The patients have been in my heart all these years. Mrs. Berkowski was losing her leg to diabetes and sobbing, “My retirement! My retirement!” It seemed as if people of retirement age had a special vulnerability. As did teenagers. A young man in ICU—what was “Danny” doing here? He looked fine—until I noticed with a somersaulting heart that his left arm was missing. He had grabbed an uncle’s new motorcycle and wiped out. The tertiary hospital had lots of tragedies.
Danny became the textbook example for me of the grieving process Doris-Darlene had outlined for us. One day I would see him and he would tell me, “I had an accident and my fingers were cut off.” Soon it was, “I lost my hand in an accident,” until finally he worked his way up to the reality. Our role, in addition to serving as the person it was “safe to get angry at, safe to kick out of the room” was to “find” them and be in it with them. Not in the sense of easing pain but of bringing God’s presence into the pain, to represent the immanence of the divine. As Tom said, “Don’t forget that you are a minister of the Gospel.”
Let us not be shy about bringing God into the picture. Tom’s most important lesson, though: we work with the patient’s faith. One woman cried as she clutched my hand: “I feel it, I feel it, the grace pouring through you!”  Too many to name: patients dying of things you never dreamed could happen, such as Eric, whose body was just rotting from the fingertips inward as he lay on a gurney, unable to speak but naked to anyone who passed by. Amy, old before her time, had a tube that needed to be suctioned all the time and took communion through her husband’s receiving it.
Yes, we brought communion to those who wanted it, The Roman Catholic chaplain would bless the elements, and we interns would take them out to any patient who requested it.  I had explained to one patient that the Episcopal Church was a “sister communion” to her Roman Catholic faith (they had a lot of Catholics in that area). When I walked in carrying the little kit, she exclaimed, “Here comes Sister Communion!”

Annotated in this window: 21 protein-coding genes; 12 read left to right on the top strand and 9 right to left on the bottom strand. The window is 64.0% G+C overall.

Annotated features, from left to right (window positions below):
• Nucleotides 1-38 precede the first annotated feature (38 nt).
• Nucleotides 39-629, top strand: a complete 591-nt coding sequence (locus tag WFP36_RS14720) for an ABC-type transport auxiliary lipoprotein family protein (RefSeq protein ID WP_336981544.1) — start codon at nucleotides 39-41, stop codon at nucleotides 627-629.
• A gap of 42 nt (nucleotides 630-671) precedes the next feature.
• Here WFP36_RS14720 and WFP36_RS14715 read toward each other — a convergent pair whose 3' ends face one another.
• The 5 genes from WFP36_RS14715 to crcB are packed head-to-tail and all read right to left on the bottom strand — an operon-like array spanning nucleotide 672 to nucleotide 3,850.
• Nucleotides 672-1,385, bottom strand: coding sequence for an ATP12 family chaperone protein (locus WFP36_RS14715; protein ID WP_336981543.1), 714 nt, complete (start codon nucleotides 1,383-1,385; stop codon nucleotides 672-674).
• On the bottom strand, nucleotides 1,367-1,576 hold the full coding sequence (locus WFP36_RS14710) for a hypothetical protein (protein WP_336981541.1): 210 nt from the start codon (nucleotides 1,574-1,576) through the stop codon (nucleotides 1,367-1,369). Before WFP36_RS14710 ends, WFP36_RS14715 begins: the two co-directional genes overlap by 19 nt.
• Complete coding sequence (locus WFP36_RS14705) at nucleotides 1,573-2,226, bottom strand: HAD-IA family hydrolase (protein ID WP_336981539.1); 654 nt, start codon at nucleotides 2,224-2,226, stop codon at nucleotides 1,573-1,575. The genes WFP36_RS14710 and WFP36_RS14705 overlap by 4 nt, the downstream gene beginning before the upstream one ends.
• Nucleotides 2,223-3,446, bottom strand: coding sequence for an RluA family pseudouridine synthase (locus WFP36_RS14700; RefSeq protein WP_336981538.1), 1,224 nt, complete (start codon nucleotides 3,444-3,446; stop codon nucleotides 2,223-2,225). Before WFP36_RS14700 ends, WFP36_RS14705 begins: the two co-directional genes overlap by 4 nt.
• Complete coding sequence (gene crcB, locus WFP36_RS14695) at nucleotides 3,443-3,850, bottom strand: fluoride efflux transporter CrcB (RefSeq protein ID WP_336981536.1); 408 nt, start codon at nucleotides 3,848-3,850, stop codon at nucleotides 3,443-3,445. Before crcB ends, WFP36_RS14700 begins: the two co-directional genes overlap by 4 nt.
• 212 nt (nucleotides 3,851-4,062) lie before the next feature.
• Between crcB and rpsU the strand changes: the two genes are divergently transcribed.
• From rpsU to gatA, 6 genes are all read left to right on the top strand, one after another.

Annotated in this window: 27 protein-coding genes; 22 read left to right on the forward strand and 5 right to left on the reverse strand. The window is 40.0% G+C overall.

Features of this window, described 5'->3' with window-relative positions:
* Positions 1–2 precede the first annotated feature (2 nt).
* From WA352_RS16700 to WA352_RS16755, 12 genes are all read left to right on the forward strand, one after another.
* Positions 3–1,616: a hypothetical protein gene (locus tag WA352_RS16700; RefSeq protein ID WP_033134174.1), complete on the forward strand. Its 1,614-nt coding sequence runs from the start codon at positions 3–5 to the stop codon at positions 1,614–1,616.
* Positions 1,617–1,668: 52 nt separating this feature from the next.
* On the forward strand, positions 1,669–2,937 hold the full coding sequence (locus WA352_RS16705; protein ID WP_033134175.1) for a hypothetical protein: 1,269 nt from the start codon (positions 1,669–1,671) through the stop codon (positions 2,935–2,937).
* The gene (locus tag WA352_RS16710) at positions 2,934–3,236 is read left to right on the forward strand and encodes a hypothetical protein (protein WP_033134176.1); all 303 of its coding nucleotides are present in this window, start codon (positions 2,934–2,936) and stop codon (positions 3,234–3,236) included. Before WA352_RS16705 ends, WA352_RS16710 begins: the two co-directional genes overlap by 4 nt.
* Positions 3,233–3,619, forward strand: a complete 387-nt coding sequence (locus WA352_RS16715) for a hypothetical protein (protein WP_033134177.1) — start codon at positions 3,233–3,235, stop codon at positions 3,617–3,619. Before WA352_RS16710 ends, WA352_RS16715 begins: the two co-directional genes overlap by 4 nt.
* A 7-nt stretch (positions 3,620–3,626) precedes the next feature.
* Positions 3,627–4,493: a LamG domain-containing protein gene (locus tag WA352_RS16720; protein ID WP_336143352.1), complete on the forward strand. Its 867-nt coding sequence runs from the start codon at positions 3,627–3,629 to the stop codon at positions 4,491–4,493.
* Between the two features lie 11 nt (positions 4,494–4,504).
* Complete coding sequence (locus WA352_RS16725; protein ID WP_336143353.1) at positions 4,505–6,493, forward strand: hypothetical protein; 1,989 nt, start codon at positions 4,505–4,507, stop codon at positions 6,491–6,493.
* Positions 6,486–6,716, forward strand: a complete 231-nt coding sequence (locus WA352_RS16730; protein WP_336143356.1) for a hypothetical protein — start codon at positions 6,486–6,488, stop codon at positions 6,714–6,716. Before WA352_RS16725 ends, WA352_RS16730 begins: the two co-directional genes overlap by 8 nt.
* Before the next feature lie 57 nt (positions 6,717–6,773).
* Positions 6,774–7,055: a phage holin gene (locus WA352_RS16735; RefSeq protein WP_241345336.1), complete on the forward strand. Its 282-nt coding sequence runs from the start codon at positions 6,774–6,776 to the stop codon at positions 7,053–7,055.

We also gained experience in designing and leading worship services, including preaching homilies Friday noon. This is where I was first given the Psalms, which have been a long time love. A homily on Psalm 116 seemed to appear in my brain regarding “precious to the Lord is the death of his saints.”  Later on, the Psalms, along with the clinical counseling, would develop into a whole ministry that was just starting by the time of CPE.
CPE meant a glorious summer spent indoors (my husband had to go on our annual camping trip without me). It brought intense emotion, anxiety, even anger, as the five of us, interns and Tom reviewed verbatims, confronted each other with perceptions in role playing exercises. I learned that my “fight or flight” reflex gets me to react, rather than respond. I told one of the priest-interns, “You always have that smile, even when you’ve just seen a dead body come into the ER. It’s creepy.” The nun Elaine had to work—really work—on crafting a decent homily.
And that is how you get to be a Master of Divinity. This was my day all day every day that summer. I would drive home from handing a half-piece of juicy fruit gum to a 12-year-old anorexic boy; from giving a backrub to a cerebral palsy victim who couldn’t speak; from watching a cathether being JAMMED into the urethra of a naked heart bypass patient; from praying the 23rd Psalm with a large family gathering around a deathbed; from discussing his many reincarnations with a former Lithuanian prince (“I would stomp around the castle saying, ‘Heads will roll! But nothing ever happened.”) who in this lifetime struggled with multiple sclerosis; from offering clumsy comfort to parents of a brain-dead teenage girl who had ridden her bike into a bus (It was the braces on her teeth that got to me). Tom said, Don’t bring them home with you, but I would. I’d sit there in my living room empty of my own large family for the summer. I’d have two drinks and (over)cook my fish. Then I would dream about them that night. And of course as I said remember them vividly still.
One day towards the end of the program, Tom handed me a note to call the daughter of a patient of mine who had unexpectedly died in surgery. I started asking Tom, What do I do, what do I say… then, “Oh never mind, Tom. I know what to say.” Thanks to this internship and his supervision, I did.
I framed the CPE certificate to display with other awards and diplomas. A few years later I would hit the floor of a hospital to work as a chaplain and counselor to detoxing drug addicts. I had CPE training, and that turned out to be enough.

Written June 25, 2013.